According to still other more detailed features of the invention, the ultra wideband waveform is sampled during one or more initial time windows relative to the lock reference time to establish a detection criterion to identify one or more leading edge candidate times. The ultra wideband waveform is also sampled during one or more scan time windows preceding at least one of the one or more initial time windows based on a second detection criteria to identify one or more leading edge candidate times. In an exemplary embodiment, the one or more initial and scan time windows are within an acquisition period. Moreover, at least one of the one or more leading edge candidate times is verified by sampling the ultra wideband waveform during a time window that is relative to the leading edge candidate time being verified. At least one of the one or more leading edge candidate times are verified during a header portion of an information packet. If none of the one or more leading edge candidate times is verified, the reference lock time is selected as the earliest leading edge candidate time.

BRIEF DESCRIPTION OF THE DRAWINGS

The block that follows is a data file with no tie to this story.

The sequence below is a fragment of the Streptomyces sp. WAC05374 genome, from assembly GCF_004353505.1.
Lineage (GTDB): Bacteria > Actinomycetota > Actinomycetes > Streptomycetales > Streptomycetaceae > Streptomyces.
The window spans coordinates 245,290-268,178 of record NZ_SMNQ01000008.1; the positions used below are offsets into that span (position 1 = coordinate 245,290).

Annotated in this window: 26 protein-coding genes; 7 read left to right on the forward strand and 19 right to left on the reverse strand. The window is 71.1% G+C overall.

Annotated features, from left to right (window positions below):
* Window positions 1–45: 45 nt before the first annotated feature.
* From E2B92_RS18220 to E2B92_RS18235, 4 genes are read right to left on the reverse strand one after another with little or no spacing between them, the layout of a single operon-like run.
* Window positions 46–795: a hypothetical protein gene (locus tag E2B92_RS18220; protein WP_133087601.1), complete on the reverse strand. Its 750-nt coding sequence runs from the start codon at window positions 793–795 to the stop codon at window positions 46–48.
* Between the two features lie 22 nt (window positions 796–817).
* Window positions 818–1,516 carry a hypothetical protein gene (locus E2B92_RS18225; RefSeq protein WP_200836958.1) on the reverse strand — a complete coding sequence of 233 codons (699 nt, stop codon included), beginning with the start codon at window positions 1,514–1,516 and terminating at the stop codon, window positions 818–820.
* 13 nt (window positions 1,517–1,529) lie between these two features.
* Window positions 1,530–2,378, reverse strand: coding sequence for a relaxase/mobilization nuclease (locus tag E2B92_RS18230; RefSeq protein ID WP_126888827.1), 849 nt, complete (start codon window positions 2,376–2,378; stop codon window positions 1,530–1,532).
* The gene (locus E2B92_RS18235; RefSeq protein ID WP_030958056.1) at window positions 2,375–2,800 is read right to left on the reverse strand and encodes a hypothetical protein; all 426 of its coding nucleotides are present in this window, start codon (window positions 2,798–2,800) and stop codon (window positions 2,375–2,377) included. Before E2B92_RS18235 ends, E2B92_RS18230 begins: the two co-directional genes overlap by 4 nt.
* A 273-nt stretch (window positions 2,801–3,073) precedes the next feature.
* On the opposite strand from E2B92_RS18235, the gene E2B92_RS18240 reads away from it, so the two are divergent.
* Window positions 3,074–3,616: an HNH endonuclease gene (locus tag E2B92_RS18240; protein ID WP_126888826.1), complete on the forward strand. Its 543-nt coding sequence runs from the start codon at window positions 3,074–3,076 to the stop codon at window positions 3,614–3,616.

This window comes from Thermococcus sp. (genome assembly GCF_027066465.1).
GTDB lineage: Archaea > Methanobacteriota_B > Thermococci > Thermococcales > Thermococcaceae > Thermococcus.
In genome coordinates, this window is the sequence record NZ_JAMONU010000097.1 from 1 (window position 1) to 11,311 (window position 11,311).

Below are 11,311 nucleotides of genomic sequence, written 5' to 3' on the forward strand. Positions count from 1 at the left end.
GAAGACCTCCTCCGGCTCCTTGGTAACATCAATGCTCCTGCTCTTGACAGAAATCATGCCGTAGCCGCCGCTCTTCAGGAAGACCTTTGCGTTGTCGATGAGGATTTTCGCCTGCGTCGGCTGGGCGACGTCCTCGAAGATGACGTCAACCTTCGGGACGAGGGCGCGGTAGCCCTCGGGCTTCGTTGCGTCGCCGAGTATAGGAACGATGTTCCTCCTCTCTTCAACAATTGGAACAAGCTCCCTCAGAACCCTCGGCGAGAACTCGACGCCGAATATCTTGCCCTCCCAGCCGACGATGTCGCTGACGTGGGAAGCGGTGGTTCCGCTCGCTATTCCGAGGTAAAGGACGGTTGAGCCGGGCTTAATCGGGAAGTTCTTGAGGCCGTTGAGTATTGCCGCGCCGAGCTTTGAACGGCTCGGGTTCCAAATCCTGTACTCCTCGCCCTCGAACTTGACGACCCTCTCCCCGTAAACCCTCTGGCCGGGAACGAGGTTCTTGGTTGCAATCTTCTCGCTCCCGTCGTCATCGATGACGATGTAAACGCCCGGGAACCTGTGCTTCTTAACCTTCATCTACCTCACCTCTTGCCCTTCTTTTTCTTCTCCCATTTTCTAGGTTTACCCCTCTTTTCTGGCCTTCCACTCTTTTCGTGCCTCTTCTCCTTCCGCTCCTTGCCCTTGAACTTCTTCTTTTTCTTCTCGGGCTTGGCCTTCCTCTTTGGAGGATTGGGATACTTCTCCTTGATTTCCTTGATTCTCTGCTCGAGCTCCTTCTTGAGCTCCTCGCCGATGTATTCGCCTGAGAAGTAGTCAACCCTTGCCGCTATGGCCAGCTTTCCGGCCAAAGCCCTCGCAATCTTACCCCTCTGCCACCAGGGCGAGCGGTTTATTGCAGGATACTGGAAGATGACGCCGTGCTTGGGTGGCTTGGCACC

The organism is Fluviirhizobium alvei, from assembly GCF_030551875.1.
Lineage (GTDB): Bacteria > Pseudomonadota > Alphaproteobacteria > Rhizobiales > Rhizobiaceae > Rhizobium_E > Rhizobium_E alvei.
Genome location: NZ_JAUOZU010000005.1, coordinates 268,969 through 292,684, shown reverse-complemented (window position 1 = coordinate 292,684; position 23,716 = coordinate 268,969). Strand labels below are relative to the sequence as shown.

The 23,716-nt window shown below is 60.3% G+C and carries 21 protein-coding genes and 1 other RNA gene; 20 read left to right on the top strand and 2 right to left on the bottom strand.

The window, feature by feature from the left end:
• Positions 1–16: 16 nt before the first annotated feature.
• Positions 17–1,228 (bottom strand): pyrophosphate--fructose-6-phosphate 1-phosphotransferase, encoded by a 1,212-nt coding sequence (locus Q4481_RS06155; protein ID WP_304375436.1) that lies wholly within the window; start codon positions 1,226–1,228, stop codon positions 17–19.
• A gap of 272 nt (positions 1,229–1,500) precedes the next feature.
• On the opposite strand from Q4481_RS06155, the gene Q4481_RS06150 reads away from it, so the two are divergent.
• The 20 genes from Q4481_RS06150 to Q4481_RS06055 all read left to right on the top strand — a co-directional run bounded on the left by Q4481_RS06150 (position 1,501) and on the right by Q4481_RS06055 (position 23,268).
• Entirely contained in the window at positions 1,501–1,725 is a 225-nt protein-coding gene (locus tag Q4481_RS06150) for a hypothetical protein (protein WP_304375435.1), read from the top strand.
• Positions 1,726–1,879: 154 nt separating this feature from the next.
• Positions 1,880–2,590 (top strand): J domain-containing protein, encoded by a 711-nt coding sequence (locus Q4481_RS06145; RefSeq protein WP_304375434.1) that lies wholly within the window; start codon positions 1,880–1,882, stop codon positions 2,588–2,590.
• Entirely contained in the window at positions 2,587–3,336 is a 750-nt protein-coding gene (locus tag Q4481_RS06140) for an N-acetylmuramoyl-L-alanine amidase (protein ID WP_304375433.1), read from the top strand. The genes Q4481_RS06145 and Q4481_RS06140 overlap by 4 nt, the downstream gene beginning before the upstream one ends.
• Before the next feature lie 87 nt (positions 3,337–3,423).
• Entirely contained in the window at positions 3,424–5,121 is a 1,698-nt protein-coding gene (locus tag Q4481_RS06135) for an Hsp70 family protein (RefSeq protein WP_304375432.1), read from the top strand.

The present invention is described with reference to the accompanying drawings. In the drawings, like reference numbers indicate identical or functionally similar elements. Additionally, the left-most digit(s) of a reference number identifies the drawing in which the reference number first appears.

FIG. 1 a illustrates an exemplary ultra wideband sensor device;

FIG. 1 b depicts an exemplary configuration of three ultra wideband sensor devices using monostatic and bistatic radar techniques to monitor an area;

FIG. 2 depicts an exemplary received ultra wideband waveform;

FIG. 3 a depicts an exemplary simplified timeline of an ultra wideband signal from a transmitter's perspective;

FIG. 3 b depicts an exemplary timeline of an exemplary ultra wideband signal reception process from a receiver's perspective;

FIG. 4 a depicts an exemplary round trip time-of-flight distance measurement process between two ultra wideband sensor devices in a half duplex configuration;

FIG. 4 b depicts an exemplary time difference of arrival measurement or an angle of arrival measurement from an ultra wideband transmit only device to two ultra wideband receivers that are synchronized;

FIG. 5 depicts an exemplary received ultra wideband bistatic radar waveform;

FIG. 6 a depicts consecutive bistatic radar waveform scans having different lock reference times that produces a timing error;

FIG. 6 b depicts proper alignment of the consecutive bistatic radar waveforms;

FIG. 7 depicts an exemplary region of interest within a received ultra wideband waveform;

FIG. 8 a depicts an exemplary sampling approach where samples are uniformly spaced;

FIG. 8 b depicts an alternative exemplary sampling approach involving in phase (I) and quadrature phase (Q) sampling pairs;

FIG. 9 depicts a flow chart of an exemplary three stage coarse direct detection algorithm in accordance with the present invention;